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BRL Eyeing Unemployment, Debt Data After GDP Boosts Local Stocks

BRL Eyeing Unemployment, Debt Data After GDP Boosts Local Stocks

Dimitri Zabelin, Analyst


What's on this page


  • Brazilian financial markets rejoiced after GDP data was published
  • BRL, stocks will be eyeing upcoming unemployment and debt data
  • Trade wars, local pension reforms threaten local financial markets

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Brazilian stock markets rose after local GDP data came in at exactly what analysts had forecasted. Quarter-on-quarter growth confirmed that the economy did indeed contract in the early breaths of 2019. As outlined by the most recent meeting at the Brazilian central bank, weaker growth from the latter half of the year made its way into the early stages of 2019.

Ibovespa futures recovering… but for how long?

Chart Showing Ibovespa

Ibovespa futures closed over one percent higher for the day and above the June 2018 rising support, signaling that perhaps investors were not quite ready to continue with the selloff in May. BRL, on the other hand struggled to gain, and actually closed lower against the US Dollar. This may have been due to weak FGV inflation data that in turn cooled expectations that the central bank may tilt from neutral to more hawkish.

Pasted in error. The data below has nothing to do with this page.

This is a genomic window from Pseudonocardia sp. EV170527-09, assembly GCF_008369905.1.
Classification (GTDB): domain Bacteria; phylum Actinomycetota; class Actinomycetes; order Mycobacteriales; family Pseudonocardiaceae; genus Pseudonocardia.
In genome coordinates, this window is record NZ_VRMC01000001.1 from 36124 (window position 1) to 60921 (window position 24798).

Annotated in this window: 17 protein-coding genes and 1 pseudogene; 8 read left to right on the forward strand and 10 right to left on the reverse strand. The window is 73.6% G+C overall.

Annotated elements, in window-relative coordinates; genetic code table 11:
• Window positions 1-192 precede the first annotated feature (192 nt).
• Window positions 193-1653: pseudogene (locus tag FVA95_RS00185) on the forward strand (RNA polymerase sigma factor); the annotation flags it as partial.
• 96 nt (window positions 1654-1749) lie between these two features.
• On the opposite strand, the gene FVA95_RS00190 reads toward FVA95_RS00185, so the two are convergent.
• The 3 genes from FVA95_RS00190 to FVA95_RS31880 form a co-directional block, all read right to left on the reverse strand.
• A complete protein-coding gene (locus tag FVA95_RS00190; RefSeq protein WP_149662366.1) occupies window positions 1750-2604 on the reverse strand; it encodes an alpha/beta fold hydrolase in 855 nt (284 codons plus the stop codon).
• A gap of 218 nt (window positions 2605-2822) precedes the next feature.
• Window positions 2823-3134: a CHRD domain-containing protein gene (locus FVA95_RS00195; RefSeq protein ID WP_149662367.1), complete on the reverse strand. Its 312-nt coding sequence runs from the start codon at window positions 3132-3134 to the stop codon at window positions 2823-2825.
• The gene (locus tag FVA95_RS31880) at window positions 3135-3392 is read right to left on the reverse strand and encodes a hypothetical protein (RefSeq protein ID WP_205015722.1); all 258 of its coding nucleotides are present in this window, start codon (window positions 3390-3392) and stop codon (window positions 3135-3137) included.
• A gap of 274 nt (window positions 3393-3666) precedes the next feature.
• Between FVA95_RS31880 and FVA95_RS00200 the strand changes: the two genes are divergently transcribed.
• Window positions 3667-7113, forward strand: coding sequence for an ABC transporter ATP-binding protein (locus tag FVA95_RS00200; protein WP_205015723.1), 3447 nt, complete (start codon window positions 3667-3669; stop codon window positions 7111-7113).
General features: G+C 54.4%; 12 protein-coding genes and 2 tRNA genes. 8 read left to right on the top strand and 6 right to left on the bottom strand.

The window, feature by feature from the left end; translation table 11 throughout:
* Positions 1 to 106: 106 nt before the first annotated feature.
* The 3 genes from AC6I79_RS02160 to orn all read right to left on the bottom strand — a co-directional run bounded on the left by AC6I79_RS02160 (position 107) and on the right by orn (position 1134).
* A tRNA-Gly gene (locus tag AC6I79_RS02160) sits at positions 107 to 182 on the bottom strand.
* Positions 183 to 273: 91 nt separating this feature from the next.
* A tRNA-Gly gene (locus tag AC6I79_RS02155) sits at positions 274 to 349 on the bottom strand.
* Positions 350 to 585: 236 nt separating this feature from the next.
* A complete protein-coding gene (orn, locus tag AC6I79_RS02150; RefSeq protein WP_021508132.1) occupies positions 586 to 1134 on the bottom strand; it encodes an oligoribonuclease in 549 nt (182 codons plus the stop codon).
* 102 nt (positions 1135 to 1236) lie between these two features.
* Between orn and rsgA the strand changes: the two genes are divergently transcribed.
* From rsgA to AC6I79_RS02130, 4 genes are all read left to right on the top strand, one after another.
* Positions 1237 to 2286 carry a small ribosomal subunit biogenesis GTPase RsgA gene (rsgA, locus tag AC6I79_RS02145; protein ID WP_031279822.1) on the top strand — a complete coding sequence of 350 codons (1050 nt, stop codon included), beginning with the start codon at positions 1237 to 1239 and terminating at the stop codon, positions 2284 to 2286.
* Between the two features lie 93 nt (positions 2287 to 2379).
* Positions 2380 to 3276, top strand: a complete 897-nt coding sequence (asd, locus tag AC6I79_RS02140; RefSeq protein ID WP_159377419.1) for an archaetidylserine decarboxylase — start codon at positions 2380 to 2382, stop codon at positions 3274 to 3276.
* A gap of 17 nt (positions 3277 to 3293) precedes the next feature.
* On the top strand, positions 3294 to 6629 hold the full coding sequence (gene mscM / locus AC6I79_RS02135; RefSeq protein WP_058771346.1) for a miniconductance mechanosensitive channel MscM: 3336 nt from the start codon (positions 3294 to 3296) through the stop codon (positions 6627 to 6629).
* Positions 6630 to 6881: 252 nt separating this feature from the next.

The next local event risk traders with exposure to Brazilian assets will be watching for is government debt and unemployment data. The latter is expected to show a 12.5 percent print – slightly lower than the previous reading at 12.7 percent – while net debt as a percent of GDP is forecasted to be at 54.0 percent. The Brazilian government’s generous pension system is the primary culprit behind the bloating.

If government debt data is higher than expected, it could make holders of Brazilian assets nervous against the backdrop of souring global growth conditions. Brazilian sovereign bond markets may face increasing pressure if the domestic outlook also appears unfavorable against the backdrop of inhospitable global growth prospects. This in turn may fuel concerns about solvency issues and could lead to capital flight from Brazil.

Looking ahead, monitoring progress on President Jair Bolsonaro’s pension reform will be crucial in understanding price action in Brazilian assets. Externally, the US-China trade along with growing concerns about the prospect of slower global growth. These fears are compounded after US President Donald Trump threatened to impose tariffs against Mexico in an effort to curb immigration into the US.


--- Written by Dimitri Zabelin, Jr Currency Analyst for

To contact Dimitri, use the comments section below or @ZabelinDimitri on Twitter

DailyFX provides forex news and technical analysis on the trends that influence the global currency markets.